This study was made under the scientific project of the State Order of the Russian Federation Government to Lomonosov Moscow State University No. 122012100155-8 with financial support of Russian Foundation for Basic Researches, Grants #20-34-70044 to IE, OV, AM, DS, EV, TA and # 20-34-90106 to OV and VM.
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. Table S1. Number of specimens of each species used in this study. Abbreviations: spec = specimens.
Table S2. Specimens used for molecular analysis. Voucher numbers and GenBank accession numbers are given
. Table S3. Comparison of NCs types found in nudibranch cnidophages with NCs found in the corresponding prey species.
. Table S4. Cnidosac features, buccal armature morphology and prey species of studied nudibranch species.
. Data S1. Unedited maximum likelihood phylogenetic tree based on the concatenated dataset of three markers (COI+16S+H3) in NEWICK format.
. Data S2. Unedited Bayesian phylogenetic tree based on the concatenated dataset of three markers (COI+16S+H3) in NEWICK format.
. Figure S1. Catriona columbiana, cnidosac morphology. A—generalized scheme of cnidosac structure. B—cross-section through cnidophage zone. C—cnidophage zone. D—cnidophage cell membrane. E—NC wall. G—NCs in cnidophages. F—epidermis. H—NC within cnidophage. Abbreviations: cnph—cnidophage, chs—chitinous spindles, dg—digestive gland, ep—epithelium, glc—cells with granules, hc—cells with chitinous spindles, he—haemocoel, lu—lumen, mb—body musculature, mc—cnidosac musculature, nc—NCs, nu—nucleus, vc—vacuoles with chitinous spindles. Scale bars in µm.
. Figure S2. Cuthona nana, cnidosac morphology. A—generalized scheme of cnidosac structure. B—cnidopore zone, black arrowheads indicate basal laminae. C, F—epidermis. D—cnidophage. E—NCs within cnidophage. G—haemocoel with cellules speciale (cs). H—cellules speciale. Abbreviations: cnph—cnidophage, chs—chitinous spindles, cs—cellules speciale, dg—digestive gland, ep—epithelium, er—endoplasmic reticulum, hc—cells with chitinous spindles, he—haemocoel, lu—lumen, mb—body musculature, mc—cnidosac musculature, nu—nucleus, nc—NCs, smg—subepidemal mucus gland, va—vacuoles, vc—vacuoles with chitinous spindles. Scale bars in µm.
. Figure S3. Cuthonella hiemalis, cnidosac morphology. A—generalized scheme of cnidosac structure. B, I—cnidopore zone. C—epidermis. D, E—haemocoel. F, G—cnidophage zone. H—nematocysts (nc) within cnidophages. J, K—cellules speciale. Abbreviations: cnph—cnidophage, ci—cilia, chs—chitinous spindles, cs—cellules speciale, dg—digestive gland, ep—epithelium, er—endoplasmic reticulum, gc—cells with granular compound, gv—vesicles with electron-dense granules, hc—cells with chitinous spindles, he—haemocoel, ic—interstitial cells, lu—lumen, mb—body musculature, mc—cnidosac musculature, nu—nucleus, ncl—nucleolus, nc—NCs, va—vacuoles, vc—vacuoles with chitinous spindles. Scale bars in µm.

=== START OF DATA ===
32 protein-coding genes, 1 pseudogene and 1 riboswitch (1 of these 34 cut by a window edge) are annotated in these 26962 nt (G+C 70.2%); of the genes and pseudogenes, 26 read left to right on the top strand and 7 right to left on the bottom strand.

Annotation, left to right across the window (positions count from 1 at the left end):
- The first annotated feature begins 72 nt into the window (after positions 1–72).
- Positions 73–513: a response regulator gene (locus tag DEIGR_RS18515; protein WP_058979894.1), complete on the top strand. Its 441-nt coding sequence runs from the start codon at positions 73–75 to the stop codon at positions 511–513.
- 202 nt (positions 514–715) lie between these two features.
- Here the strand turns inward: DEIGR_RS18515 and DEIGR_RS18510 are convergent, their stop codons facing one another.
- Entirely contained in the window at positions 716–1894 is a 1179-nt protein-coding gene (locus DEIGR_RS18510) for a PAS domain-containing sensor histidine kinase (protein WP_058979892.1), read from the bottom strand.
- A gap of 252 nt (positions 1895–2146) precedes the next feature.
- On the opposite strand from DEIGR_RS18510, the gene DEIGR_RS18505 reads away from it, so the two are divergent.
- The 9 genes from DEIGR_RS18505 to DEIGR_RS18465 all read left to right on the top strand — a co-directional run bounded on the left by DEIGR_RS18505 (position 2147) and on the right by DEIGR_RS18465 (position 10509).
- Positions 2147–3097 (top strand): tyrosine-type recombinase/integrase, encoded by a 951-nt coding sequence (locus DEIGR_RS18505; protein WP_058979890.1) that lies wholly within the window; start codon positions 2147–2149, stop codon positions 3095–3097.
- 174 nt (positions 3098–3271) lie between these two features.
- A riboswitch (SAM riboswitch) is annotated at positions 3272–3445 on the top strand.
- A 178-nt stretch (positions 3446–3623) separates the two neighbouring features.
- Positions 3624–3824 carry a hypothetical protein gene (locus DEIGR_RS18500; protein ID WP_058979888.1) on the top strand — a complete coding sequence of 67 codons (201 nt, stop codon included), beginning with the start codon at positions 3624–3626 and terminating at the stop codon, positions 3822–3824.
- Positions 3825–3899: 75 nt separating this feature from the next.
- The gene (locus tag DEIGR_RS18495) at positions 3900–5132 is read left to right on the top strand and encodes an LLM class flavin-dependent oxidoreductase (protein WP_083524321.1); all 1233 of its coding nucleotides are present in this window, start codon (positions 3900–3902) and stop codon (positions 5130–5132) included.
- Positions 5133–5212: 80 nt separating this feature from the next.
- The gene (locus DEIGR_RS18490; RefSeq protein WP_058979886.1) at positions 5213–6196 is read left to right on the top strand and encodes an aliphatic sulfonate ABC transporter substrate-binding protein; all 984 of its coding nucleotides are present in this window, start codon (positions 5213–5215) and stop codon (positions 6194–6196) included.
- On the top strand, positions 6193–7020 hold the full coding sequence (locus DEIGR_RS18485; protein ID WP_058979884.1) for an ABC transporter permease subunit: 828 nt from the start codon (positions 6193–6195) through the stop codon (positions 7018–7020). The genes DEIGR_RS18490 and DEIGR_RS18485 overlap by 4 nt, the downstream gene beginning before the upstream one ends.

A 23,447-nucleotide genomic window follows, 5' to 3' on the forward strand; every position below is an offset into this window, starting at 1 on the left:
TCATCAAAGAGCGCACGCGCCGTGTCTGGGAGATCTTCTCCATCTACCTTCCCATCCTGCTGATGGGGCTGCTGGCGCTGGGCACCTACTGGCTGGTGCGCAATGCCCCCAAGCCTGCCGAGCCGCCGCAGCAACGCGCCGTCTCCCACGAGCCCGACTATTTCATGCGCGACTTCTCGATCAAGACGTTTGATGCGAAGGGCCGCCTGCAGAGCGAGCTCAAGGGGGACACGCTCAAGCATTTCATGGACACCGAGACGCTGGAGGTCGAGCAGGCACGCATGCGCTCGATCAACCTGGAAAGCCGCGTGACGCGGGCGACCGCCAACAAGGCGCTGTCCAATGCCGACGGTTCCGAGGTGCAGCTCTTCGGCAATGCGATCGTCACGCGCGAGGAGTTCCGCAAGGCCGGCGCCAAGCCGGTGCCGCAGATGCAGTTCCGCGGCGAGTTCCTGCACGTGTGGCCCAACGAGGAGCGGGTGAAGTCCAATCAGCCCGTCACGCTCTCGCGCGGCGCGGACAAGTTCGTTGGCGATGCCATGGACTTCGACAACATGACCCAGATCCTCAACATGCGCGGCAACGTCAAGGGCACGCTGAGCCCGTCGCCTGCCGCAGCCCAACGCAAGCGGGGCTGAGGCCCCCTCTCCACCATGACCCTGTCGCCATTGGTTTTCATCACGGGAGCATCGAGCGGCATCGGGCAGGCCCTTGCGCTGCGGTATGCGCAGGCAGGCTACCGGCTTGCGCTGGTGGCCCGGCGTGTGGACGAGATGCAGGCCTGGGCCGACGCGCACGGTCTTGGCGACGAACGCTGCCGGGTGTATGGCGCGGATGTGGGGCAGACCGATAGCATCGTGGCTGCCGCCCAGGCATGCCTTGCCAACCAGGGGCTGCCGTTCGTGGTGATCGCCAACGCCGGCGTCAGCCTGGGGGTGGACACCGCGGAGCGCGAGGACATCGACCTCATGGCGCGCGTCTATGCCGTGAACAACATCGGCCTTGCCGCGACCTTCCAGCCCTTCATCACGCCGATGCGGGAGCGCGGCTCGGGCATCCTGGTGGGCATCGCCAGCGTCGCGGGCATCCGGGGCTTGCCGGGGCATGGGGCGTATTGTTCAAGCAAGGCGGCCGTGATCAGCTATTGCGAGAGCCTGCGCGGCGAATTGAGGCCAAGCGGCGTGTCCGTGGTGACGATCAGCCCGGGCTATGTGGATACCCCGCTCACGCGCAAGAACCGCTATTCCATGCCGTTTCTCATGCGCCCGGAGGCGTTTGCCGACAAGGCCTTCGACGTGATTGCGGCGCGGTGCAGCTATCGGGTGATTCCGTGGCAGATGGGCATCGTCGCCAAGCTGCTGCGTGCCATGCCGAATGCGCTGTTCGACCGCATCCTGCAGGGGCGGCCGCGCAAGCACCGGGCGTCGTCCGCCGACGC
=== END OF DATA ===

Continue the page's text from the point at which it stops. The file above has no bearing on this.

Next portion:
. Figure S4. Diaphoreolis viridis, cnidosac morphology. A—generalized scheme of cnidosac structure. B, C—apical zone. D, E—cnidophage zone. F, G—NCs within cnidophages. Abbreviations: cnph—cnidophage, cns—cnidosac, chs—chitinous spindles, cs—cellules speciale, dg—digestive gland, ep—epithelium, hc—cells with chitinous spindles, he—haemocoel, lu—lumen, mb—body musculature, mc—cnidosac musculature, nu—nucleus, nc—NCs, va—vacuoles, vc—vacuoles with chitinous spindles. Scale bars in µm.
. Figure S5. Eubranchus pallidus, cnidosac morphology. A—generalized scheme of cnidosac structure. B, C—cnidophage zone. D—cnidosac muscular wall. E—NCs within cnidophage. F—epidermis. G—cnidopore zone. Abbreviations: cnph—cnidophage, chs—chitinous spindles, cs—cellules speciale, dg—digestive gland, ep—epithelium, er—endoplasmic reticulum, ic—interstitial cells, he—haemocoel, lu—lumen, mb—body musculature, mc—cnidosac musculature, muc—mucous cell, n—nucleus, nc—NCs, ncl—nucleolus, vc—vacuoles with chitinous spindles. Scale bars in µm.
. Figure S6. Eubranchus rupium, cnidosac morphology. A—generalized scheme of cnidosac structure. B—cnidopore zone. C—epidermis. D—haemocoel. E—cnidosac entrance. F, G—cnidophage zone. H—NCs within cnidophage. Abbreviations: ci—cilia, cnph—cnidophage, chs—chitinous spindles, cs—cellules speciale, dg—digestive gland, ep—epithelium, er—endoplasmic reticulum, ic—interstitial cells, he—haemocoel, lu—lumen, mb—body musculature, mc—cnidosac musculature, mv—microvilli, muc—mucous cell, nu—nucleus, nc—NCs, ncl—nucleolus, va—vacuoles, vc—vacuoles with chitinous spindles, vn—vacuoles with NCs. Scale bars in µm.
. Figure S7. Tergipes tergipes, cnidosac morphology. A—generalized scheme of cnidosac structure. B—proliferation zone. C, D—cnidophage zone. E—cnidopore zone. F—epidermis. Abbreviations: apc—cell without NCs in cnidopore zone, cnph—cnidophage, cns—cnidosac, chs—chitinous spindles, cs—cellules speciale, dg—digestive gland, ep—epithelium, hc—cells with chitinous spindles, he—haemocoel, lu—lumen, mb—body musculature, mc—cnidosac musculature, n—nucleus, nc—NCs, ncl—nucleolus, va—vacuoles, vc—vacuoles with chitinous spindles. Scale bars in µm.
. Figure S8. Trinchesia ornata, cnidosac morphology. A—generalized scheme of cnidosac structure. B, C—cnidophage zone. D—cnidopore zone. E, F—NCs within cnidophage. H—epidermis. G—epidermal invagination in cnidopore area. Abbreviations: apc—cells without NCs in cnidopore zone, cnph—cnidophage, cns—cnidosac, chs—chitinous spindles, cs—cellules speciale, dg—digestive gland, ep—epithelium, er—endoplasmic reticulum, hc—cells with chitinous spindles, he—haemocoel, lu—lumen, mb—body musculature, mc—cnidosac musculature, mv—microvilli, n—nucleus, nc—NCs, va—vacuoles, vc—vacuoles with chitinous spindles. Scale bars in µm.
. Figure S9. Zelentia pustulata, cnidosac morphology. A—generalized scheme of cnidosac structure. B, C—epidermis. D—haemocoel. E—cnidophage zone, cross-section. F—cnidophage. G—NCs within cnidophages. Abbreviations: cnph—cnidophage, chs—chitinous spindles, cs—cellules speciale, dg—digestive gland, ep—epithelium, er—endoplasmic reticulum, hc—cells with chitinous spindles, he—haemocoel, lu—lumen, mb—body musculature, mc—cnidosac musculature, nu—nucleus, nc—NCs, ncp—NC cap, va—vacuoles, vc—vacuoles with chitinous spindles. Scale bars in µm.
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Ekimova, I.A., Vorobyeva, O.A., Mikhlina, A.L. et al. Nematocyst sequestration within the family Fionidae (Gastropoda: Nudibranchia) considering ecological properties and evolution. Front Zool 19, 29 (2022). https://0-doi-org.brum.beds.ac.uk/10.1186/s12983-022-00474-9